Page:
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Angela Lansbury is finally getting her due. Months after receiving a long-delayed Honorary Oscar for her film work, she was named a Dame by Queen Elizabeth II. She received the honor and met the Queen on Tuesday.
The palace announced back in December that Lansbury, 88, would be receiving the honor. She is among a record 611 women who made it on the Queen’s New Year’s Honors List. Over 1,000 people in total were honored for their contributions to the British commonwealth.
“To meet the Queen under these circumstances is a rare and lovely occasion,” Lansbury said before the meeting at Windsor Castle, notes the BBC. She said that the honor was very different from her 2013 Oscar.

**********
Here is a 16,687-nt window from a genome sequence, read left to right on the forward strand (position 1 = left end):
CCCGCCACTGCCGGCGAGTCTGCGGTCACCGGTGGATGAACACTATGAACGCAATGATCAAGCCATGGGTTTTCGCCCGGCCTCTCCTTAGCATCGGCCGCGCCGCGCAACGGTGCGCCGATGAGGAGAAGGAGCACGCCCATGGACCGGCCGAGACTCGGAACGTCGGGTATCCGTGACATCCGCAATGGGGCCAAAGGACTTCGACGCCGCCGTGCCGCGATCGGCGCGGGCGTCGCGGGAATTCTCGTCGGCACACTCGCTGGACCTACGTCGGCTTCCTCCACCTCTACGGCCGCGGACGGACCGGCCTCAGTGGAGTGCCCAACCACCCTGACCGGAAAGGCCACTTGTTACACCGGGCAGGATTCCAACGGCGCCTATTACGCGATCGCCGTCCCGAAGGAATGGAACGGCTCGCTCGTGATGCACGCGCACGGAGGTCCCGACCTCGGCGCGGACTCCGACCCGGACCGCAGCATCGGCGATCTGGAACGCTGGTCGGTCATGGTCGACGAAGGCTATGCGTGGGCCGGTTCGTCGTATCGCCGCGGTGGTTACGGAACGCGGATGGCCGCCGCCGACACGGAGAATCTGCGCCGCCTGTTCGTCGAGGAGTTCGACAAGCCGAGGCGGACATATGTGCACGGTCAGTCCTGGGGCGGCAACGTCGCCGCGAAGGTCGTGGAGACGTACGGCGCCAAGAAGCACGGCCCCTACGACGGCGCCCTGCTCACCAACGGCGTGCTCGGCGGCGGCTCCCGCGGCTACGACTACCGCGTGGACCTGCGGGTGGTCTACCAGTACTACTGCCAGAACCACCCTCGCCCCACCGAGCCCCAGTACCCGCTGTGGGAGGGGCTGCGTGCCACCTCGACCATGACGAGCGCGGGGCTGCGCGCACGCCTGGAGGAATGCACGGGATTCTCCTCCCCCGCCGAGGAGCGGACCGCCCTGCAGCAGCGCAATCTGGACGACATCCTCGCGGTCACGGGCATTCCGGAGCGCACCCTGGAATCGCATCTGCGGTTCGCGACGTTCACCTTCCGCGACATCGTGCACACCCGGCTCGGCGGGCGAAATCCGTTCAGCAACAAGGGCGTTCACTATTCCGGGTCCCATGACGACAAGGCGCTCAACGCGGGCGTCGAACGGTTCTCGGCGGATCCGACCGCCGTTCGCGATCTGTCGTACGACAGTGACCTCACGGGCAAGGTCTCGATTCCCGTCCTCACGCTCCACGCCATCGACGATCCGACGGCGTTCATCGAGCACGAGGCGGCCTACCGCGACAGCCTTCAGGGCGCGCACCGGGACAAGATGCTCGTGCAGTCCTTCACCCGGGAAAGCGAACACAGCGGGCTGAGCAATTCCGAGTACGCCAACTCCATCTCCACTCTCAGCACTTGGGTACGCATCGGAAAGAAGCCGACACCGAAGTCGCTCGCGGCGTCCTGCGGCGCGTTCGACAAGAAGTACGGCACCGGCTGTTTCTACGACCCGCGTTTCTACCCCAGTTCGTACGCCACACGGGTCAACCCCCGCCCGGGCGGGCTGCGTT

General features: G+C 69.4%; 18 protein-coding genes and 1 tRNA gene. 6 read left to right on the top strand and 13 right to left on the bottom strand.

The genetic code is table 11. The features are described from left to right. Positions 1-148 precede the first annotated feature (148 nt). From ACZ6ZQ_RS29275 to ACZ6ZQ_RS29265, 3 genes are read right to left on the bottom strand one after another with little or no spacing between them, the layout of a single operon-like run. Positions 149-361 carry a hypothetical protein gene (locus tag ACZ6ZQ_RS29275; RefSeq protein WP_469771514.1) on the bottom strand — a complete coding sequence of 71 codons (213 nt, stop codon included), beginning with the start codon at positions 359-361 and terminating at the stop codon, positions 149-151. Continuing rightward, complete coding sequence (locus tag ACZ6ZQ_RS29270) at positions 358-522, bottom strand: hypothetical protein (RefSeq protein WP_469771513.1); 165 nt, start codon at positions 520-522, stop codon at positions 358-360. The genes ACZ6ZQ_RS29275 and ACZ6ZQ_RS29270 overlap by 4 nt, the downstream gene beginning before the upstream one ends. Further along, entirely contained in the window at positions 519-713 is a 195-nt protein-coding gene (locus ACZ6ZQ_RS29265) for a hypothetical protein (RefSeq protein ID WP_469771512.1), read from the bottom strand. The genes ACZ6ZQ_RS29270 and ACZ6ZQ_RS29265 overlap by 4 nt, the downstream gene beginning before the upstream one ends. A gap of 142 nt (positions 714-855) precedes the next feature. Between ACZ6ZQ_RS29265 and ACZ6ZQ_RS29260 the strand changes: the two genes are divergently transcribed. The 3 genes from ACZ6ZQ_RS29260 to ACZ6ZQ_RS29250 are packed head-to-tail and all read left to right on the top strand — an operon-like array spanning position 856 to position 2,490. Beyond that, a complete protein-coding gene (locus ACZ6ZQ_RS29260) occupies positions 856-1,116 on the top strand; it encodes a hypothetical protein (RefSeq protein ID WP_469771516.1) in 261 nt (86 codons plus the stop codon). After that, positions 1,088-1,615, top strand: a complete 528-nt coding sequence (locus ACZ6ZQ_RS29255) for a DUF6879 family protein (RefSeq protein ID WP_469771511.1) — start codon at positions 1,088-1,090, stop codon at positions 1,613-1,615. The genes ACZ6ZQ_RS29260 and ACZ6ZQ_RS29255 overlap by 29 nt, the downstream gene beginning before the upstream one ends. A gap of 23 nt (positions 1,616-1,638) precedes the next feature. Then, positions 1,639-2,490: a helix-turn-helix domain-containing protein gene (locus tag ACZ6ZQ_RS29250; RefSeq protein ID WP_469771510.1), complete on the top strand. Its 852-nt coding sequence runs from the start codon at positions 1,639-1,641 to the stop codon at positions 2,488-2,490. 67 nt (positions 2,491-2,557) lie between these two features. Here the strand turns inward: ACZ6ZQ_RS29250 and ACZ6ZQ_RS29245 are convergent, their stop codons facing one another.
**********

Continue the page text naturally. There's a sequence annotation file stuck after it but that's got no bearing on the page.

“[The Oscar] is for my work in motion pictures and this is for the overall accomplishments of my life as an actress,” Lansbury said. “It has afforded me the joy of working in America and also in England a great deal.”
Lansbury is currently on the stage in the West End. She was born in the U.K., but moved to the U.S. during World War II. She made her feature film debut in George Cukor's suspense classic Gaslight (1944), which earned her the first of three Oscar nominations. She was also nominated for The Picture of Dorian Gray (1945) and The Manchurian Candidate (1965).
To most, though, she is best remembered for her role on TV’s Murder, She Wrote, which ran from 1984 to 1996.
According to The Express, Lansbury can currently be seen on the stage in a revival of Blithe Spirit by Noel Coward.